After Auguste came forward as a speaker, he slowly became more comfortable with public language use. He was introduced to Télé-Louisiane, an online media channel for Louisiana French based in Lafayette, Louisiana. There he met several other native speakers under thirty who see Louisiana French as a valuable asset of their cultural heritage.
Télé-Louisiane is a project in a larger effort to celebrate French language activism in the state. Working cooperatively, community groups, cultural industries, and state legislators have taken intentional steps to maintain fluency in Louisiana.
By the end of his sophomore year, Auguste had begun to protect Creole French by developing contemporary modes of language use. The next year, he pitched the idea of a talk show to Télé-Louisiane. LACréole Show would be a podcast and video series for Franco-Creole Louisiana hosted by youth interested in cultivating digital conversations in Louisiana’s French-speaking community. The idea was to have live conversations with influential francophones.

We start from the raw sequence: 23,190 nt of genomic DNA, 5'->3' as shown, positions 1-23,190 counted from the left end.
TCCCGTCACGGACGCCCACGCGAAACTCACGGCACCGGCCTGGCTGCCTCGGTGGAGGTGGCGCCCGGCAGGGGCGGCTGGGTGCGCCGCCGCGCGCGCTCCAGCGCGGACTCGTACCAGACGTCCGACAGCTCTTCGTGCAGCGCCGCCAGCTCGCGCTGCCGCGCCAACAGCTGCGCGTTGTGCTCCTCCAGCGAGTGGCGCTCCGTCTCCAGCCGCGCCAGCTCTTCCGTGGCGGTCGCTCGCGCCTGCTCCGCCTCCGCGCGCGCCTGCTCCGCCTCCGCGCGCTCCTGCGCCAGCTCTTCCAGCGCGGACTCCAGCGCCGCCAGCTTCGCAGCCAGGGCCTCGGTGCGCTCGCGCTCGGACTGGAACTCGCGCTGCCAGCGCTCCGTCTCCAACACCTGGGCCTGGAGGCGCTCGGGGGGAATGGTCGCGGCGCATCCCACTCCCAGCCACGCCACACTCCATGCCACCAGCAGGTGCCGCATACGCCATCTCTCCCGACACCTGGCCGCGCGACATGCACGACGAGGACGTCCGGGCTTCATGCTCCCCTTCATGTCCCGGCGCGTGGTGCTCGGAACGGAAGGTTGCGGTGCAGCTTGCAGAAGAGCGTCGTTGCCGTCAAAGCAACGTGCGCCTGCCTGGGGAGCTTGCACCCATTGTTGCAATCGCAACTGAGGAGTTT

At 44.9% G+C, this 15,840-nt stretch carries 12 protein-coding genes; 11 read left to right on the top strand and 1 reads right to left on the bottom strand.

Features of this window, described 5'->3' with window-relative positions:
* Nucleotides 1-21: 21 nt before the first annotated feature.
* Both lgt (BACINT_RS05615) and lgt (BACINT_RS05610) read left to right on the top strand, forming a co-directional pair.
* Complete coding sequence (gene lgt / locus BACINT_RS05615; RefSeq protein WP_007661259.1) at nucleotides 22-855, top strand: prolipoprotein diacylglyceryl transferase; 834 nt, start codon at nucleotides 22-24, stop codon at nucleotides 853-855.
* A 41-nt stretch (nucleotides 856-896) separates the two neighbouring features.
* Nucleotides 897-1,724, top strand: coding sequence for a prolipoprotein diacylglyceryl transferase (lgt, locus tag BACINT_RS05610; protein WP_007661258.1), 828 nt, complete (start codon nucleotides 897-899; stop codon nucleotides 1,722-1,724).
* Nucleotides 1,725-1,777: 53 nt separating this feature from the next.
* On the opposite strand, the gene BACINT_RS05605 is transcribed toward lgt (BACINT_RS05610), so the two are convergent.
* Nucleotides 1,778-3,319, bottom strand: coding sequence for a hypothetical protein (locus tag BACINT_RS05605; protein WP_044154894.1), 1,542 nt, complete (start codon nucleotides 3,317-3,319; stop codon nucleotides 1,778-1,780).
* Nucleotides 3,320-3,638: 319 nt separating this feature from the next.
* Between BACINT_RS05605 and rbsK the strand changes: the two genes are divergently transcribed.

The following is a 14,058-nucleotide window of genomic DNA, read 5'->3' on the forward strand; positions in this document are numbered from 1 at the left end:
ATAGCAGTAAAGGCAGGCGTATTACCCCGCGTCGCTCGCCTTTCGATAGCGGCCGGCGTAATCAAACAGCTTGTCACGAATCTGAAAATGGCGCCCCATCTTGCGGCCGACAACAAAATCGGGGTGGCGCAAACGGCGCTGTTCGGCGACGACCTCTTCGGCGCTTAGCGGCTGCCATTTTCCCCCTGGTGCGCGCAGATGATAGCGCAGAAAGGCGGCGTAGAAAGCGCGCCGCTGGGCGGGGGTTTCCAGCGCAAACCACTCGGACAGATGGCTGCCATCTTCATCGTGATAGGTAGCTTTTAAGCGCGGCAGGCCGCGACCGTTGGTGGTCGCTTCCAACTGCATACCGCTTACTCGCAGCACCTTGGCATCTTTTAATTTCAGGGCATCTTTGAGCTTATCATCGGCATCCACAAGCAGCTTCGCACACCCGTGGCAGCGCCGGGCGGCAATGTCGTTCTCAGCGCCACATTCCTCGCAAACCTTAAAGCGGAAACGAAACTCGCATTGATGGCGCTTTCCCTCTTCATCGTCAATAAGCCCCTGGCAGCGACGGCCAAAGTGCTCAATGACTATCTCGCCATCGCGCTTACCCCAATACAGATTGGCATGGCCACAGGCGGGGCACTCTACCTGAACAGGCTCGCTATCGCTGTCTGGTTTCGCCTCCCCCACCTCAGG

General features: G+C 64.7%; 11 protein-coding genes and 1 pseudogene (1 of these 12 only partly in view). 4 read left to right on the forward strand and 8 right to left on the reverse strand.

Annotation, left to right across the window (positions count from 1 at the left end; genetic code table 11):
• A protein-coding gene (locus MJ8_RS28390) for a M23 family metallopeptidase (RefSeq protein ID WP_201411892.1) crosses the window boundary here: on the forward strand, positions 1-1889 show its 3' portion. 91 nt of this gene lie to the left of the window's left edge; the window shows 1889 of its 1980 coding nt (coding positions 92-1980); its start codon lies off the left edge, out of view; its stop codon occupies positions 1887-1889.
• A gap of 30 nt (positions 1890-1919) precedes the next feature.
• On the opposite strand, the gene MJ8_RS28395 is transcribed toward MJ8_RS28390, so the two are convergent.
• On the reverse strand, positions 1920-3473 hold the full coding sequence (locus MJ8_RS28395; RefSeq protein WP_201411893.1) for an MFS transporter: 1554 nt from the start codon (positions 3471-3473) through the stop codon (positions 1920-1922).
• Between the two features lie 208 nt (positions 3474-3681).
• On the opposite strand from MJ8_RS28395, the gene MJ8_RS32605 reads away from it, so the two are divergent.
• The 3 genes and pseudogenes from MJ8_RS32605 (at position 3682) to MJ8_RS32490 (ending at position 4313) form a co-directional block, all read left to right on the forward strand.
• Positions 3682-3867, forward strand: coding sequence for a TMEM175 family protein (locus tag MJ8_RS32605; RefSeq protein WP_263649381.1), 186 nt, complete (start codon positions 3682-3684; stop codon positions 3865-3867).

Its first episode aired in spring of 2020. It turned into a series of twenty-minute episodes co-hosted by Auguste with Beau Brown and Amelia Dunn—all eighteen years old—and filmed by Ethan Castille. Episodes are available for free on YouTube and the LACréole Show website. The young team has interviewed everyone from musicians and museum directors to priests and U.S. congressmen. It is an open call to any and all in the Creole French community. Topics include the economy, hurricane devastation, Americanization, segregation, and Cajunism. Together, the episodes represent a collaborative voice for the French-speaking community in Louisiana.
It is a spectacular collection despite its rough start. Auguste produced the first season during the pandemic, and though it was planned as live, the show immediately pivoted to prerecording on Zoom for the first season.
“Don’t produce online if you can help it,” Auguste grimaced. Unreliable internet connections and fluctuating audio equipment made Zoom a difficult production environment. Videographer Ethan Castille pointed out it is difficult to produce good content online as it was incredibly difficult to have a conversation.